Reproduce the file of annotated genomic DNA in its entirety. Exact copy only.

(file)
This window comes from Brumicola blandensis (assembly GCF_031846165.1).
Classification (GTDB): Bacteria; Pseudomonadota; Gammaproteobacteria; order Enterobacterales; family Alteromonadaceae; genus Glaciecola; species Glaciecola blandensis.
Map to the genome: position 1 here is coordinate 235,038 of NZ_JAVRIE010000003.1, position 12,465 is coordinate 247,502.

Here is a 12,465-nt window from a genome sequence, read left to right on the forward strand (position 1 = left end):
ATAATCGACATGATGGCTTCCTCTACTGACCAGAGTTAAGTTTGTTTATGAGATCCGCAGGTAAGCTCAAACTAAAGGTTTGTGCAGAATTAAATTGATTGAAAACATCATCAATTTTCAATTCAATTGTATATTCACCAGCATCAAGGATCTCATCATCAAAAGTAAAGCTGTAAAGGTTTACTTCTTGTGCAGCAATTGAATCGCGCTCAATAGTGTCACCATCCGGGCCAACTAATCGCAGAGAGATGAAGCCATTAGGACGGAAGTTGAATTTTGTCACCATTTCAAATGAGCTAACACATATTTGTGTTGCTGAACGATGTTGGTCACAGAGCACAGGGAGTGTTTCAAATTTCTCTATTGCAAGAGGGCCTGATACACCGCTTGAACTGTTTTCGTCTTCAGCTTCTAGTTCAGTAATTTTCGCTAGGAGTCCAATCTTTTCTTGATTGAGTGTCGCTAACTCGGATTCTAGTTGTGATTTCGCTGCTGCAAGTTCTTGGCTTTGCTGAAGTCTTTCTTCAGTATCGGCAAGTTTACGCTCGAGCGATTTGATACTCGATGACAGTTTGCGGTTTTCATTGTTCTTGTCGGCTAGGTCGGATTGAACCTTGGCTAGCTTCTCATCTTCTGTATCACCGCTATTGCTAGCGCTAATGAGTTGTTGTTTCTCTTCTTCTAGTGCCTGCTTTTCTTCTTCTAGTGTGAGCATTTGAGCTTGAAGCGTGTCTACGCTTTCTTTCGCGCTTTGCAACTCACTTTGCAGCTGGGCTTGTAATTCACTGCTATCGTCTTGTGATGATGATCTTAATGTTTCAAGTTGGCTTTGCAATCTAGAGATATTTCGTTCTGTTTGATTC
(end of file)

This window comes from Brumicola blandensis (assembly GCF_031846165.1).
Classification (GTDB): Bacteria; Pseudomonadota; Gammaproteobacteria; order Enterobacterales; family Alteromonadaceae; genus Glaciecola; species Glaciecola blandensis.
Map to the genome: position 1 here is coordinate 235,038 of NZ_JAVRIE010000003.1, position 12,465 is coordinate 247,502.

Here is a 12,465-nt window from a genome sequence, read left to right on the forward strand (position 1 = left end):
ATAATCGACATGATGGCTTCCTCTACTGACCAGAGTTAAGTTTGTTTATGAGATCCGCAGGTAAGCTCAAACTAAAGGTTTGTGCAGAATTAAATTGATTGAAAACATCATCAATTTTCAATTCAATTGTATATTCACCAGCATCAAGGATCTCATCATCAAAAGTAAAGCTGTAAAGGTTTACTTCTTGTGCAGCAATTGAATCGCGCTCAATAGTGTCACCATCCGGGCCAACTAATCGCAGAGAGATGAAGCCATTAGGACGGAAGTTGAATTTTGTCACCATTTCAAATGAGCTAACACATATTTGTGTTGCTGAACGATGTTGGTCACAGAGCACAGGGAGTGTTTCAAATTTCTCTATTGCAAGAGGGCCTGATACACCGCTTGAACTGTTTTCGTCTTCAGCTTCTAGTTCAGTAATTTTCGCTAGGAGTCCAATCTTTTCTTGATTGAGTGTCGCTAACTCGGATTCTAGTTGTGATTTCGCTGCTGCAAGTTCTTGGCTTTGCTGAAGTCTTTCTTCAGTATCGGCAAGTTTACGCTCGAGCGATTTGATACTCGATGACAGTTTGCGGTTTTCATTGTTCTTGTCGGCTAGGTCGGATTGAACCTTGGCTAGCTTCTCATCTTCTGTATCACCGCTATTGCTAGCGCTAATGAGTTGTTGTTTCTCTTCTTCTAGTGCCTGCTTTTCTTCTTCTAGTGTGAGCATTTGAGCTTGAAGCGTGTCTACGCTTTCTTTCGCGCTTTGCAACTCACTTTGCAGCTGGGCTTGTAATTCACTGCTATCGTCTTGTGATGATGATCTTAATGTTTCAAGTTGGCTTTGCAATCTAGAGATATTTCGTTCTGTTTGATTC